Chris Kuiper, vice president of CFRA Research, told Cointelegraph: “We think it’s only a matter of time. Given that the SEC allows futures-based gold ETFs, it is difficult for them to finally disapprove a Bitcoin ETF that is also based on the well-established Bitcoin futures market.”
How Bloomberg analysts Eric Balchunas and James Seyffart interpreted VanEck and ProShares’ proposal to withdraw the Ethereum ETF as a good sign for crypto ETFs may seem confusing at first glance, but as Banz Capital CEO John Iadeluca explained to Cointelegraph That way: “Although VanEck and ProShares quickly withdrew their Ethereum Futures ETF app, they didn’t do the same with their Bitcoin Futures ETF application, which seems to be a positive signal for the approval of Bitcoin ETF. When these funding providers see one door being opened, there is probably no need to monitor all the doors.
Iadeluca further pointed out that when the Chicago Mercantile Exchange took the first step in cryptocurrency futures, it started with Bitcoin futures, and a few years later it was Ethereum futures. “It makes sense to have the same orders for futures ETFs, and the recent ETF application activity seems to imply that this happened earlier than expected,” Moriarty added:
“The other weird thing that nobody mentioned is that on May 11, 2021, [SEC’s] The Investment Management Department issued a statement regarding its current views on investing in bitcoin futures registered funds under the 1940 Act. The statement stated that it also does not allow the issuance of funds registered under the 1940 Act, which are ETFs that provide bitcoin exposure by investing in bitcoin futures. “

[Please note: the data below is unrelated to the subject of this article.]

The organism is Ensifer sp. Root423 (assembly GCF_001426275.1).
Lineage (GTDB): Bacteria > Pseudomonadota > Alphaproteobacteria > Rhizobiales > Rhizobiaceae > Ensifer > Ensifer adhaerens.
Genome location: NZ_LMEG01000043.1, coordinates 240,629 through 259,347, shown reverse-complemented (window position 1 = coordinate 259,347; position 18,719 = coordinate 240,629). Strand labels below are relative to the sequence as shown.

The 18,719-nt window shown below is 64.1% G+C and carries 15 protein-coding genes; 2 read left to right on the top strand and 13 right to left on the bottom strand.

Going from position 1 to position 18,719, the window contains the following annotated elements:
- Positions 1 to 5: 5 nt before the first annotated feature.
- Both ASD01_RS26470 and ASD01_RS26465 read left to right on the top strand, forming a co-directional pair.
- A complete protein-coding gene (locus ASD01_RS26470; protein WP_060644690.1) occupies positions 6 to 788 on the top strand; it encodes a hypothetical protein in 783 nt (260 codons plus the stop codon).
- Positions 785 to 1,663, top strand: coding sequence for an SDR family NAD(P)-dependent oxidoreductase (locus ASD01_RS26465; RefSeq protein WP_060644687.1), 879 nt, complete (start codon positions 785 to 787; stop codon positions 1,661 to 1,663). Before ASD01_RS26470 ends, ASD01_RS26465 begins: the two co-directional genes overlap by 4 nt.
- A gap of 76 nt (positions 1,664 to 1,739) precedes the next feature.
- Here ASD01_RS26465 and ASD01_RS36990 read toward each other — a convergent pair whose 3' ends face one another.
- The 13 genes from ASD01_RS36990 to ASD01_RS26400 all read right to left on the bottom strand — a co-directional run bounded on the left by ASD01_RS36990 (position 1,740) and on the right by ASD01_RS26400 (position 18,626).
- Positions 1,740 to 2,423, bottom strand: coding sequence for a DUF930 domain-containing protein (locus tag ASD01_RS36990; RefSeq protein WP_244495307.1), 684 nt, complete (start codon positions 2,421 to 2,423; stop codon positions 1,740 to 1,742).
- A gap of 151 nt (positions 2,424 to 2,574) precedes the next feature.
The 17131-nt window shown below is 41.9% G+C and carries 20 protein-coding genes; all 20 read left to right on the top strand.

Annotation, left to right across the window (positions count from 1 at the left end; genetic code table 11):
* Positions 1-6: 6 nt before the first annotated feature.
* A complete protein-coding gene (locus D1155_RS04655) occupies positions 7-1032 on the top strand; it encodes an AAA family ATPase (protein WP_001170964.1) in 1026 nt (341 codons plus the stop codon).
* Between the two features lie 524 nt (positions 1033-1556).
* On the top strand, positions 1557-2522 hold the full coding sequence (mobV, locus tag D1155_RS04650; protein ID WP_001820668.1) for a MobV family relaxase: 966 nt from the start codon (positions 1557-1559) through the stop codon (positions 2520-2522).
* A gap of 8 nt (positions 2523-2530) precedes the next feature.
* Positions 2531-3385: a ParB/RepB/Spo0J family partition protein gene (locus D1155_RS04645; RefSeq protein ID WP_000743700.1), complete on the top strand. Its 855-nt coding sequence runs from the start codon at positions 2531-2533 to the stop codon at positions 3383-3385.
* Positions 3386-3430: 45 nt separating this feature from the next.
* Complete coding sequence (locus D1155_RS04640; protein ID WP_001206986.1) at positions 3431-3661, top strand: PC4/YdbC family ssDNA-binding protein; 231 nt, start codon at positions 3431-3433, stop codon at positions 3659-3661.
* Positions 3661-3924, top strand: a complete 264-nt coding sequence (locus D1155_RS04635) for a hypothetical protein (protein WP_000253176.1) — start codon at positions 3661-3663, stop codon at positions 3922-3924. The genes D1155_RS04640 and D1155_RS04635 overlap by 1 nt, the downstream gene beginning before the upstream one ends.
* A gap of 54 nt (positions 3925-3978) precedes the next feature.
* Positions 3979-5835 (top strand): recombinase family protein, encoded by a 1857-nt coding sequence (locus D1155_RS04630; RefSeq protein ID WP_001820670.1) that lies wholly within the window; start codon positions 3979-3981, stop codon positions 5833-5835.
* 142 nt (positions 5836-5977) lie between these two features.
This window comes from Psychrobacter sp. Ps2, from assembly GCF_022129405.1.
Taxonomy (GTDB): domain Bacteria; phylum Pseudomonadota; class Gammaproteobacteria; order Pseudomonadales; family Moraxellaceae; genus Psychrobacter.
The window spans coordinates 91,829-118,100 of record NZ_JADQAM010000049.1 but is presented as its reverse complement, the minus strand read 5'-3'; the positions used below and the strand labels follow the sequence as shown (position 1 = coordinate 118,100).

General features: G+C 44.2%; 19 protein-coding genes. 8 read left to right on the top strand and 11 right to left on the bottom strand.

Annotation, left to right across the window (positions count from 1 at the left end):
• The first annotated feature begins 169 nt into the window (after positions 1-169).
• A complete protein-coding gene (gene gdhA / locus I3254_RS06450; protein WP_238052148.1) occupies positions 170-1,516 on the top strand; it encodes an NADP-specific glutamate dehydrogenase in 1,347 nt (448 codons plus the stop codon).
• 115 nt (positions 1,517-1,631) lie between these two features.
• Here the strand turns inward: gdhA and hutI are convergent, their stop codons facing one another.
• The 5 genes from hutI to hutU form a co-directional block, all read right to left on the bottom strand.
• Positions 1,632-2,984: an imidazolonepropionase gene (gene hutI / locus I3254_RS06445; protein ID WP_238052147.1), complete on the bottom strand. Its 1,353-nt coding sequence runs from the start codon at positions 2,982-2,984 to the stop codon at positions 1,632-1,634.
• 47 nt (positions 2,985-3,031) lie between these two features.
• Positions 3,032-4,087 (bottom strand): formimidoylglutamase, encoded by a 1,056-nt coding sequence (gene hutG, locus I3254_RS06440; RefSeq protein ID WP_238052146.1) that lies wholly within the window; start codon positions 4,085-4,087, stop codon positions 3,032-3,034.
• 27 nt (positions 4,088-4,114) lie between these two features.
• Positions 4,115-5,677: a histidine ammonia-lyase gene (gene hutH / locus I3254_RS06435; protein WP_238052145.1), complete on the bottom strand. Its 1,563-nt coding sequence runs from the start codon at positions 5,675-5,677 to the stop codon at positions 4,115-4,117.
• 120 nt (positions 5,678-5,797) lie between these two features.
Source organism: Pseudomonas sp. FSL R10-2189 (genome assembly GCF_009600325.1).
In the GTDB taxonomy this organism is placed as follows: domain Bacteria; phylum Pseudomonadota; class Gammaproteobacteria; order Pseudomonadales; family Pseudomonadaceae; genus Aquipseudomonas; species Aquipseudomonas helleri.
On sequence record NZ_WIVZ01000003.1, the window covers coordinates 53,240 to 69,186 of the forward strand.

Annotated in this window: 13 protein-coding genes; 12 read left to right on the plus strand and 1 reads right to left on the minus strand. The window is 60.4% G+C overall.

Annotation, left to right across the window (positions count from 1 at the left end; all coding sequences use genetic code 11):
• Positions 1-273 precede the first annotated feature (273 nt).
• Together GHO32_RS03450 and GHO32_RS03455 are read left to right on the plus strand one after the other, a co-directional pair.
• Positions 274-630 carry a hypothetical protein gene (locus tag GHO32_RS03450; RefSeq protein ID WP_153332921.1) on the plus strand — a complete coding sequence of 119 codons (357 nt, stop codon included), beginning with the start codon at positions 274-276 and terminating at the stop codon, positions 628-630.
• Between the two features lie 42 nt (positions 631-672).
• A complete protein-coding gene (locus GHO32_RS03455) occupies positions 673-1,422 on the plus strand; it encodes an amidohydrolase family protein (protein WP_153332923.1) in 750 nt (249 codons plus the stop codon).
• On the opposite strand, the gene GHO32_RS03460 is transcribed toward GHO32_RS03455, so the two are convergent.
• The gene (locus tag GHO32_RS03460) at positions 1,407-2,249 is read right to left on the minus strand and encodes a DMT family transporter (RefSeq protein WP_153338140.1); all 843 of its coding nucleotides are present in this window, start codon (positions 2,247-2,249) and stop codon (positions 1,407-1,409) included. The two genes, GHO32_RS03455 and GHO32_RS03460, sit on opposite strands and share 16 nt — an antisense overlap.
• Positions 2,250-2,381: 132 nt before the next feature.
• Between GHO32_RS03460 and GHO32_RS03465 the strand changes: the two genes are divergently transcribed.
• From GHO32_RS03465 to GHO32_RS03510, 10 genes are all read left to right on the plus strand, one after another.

Obviously, there are still some ambiguities. “Regarding the October approval, this is anyone’s guess,” said Moriarty, who worked with Cameron and Taylor Winklevos in 2013 to submit a Bitcoin ETF application to the US Securities and Exchange Commission for the first time. It was finally rejected by the agency in 2017.
The most suitable product for investors?
Why does the SEC approve future-based encrypted ETFs before physical-based encrypted ETFs? After all, “future-based bitcoin funds don’t invest directly in cryptocurrencies – they don’t track BTC as closely as physical holding funds”, and their costs may be higher, says Kapil, CEO and co-founder of institutional cryptocurrencies. CrossTower of Rathi Exchange told Cointelegraph. The company “does not believe that it is the best tool for investors. It has caused significant inefficiencies in ongoing transactions and rollover costs.”